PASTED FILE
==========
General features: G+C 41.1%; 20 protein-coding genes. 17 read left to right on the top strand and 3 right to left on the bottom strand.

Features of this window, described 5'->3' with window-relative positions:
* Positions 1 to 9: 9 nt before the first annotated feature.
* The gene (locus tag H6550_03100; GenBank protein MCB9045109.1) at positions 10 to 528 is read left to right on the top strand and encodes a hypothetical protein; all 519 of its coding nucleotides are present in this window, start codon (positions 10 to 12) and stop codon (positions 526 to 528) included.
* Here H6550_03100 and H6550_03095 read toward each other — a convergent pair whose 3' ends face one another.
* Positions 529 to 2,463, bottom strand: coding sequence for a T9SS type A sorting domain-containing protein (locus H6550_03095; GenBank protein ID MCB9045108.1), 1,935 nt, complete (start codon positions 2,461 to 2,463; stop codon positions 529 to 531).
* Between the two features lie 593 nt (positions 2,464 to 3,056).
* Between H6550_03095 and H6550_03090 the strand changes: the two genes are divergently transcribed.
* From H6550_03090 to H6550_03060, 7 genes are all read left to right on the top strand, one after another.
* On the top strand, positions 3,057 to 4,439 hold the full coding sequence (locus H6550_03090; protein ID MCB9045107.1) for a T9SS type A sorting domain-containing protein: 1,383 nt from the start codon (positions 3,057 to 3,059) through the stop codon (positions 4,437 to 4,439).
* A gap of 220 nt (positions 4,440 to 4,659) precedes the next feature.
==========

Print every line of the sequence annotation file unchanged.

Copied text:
General features: G+C 41.1%; 20 protein-coding genes. 17 read left to right on the top strand and 3 right to left on the bottom strand.

Features of this window, described 5'->3' with window-relative positions:
* Positions 1 to 9: 9 nt before the first annotated feature.
* The gene (locus tag H6550_03100; GenBank protein MCB9045109.1) at positions 10 to 528 is read left to right on the top strand and encodes a hypothetical protein; all 519 of its coding nucleotides are present in this window, start codon (positions 10 to 12) and stop codon (positions 526 to 528) included.
* Here H6550_03100 and H6550_03095 read toward each other — a convergent pair whose 3' ends face one another.
* Positions 529 to 2,463, bottom strand: coding sequence for a T9SS type A sorting domain-containing protein (locus H6550_03095; GenBank protein ID MCB9045108.1), 1,935 nt, complete (start codon positions 2,461 to 2,463; stop codon positions 529 to 531).
* Between the two features lie 593 nt (positions 2,464 to 3,056).
* Between H6550_03095 and H6550_03090 the strand changes: the two genes are divergently transcribed.
* From H6550_03090 to H6550_03060, 7 genes are all read left to right on the top strand, one after another.
* On the top strand, positions 3,057 to 4,439 hold the full coding sequence (locus H6550_03090; protein ID MCB9045107.1) for a T9SS type A sorting domain-containing protein: 1,383 nt from the start codon (positions 3,057 to 3,059) through the stop codon (positions 4,437 to 4,439).
* A gap of 220 nt (positions 4,440 to 4,659) precedes the next feature.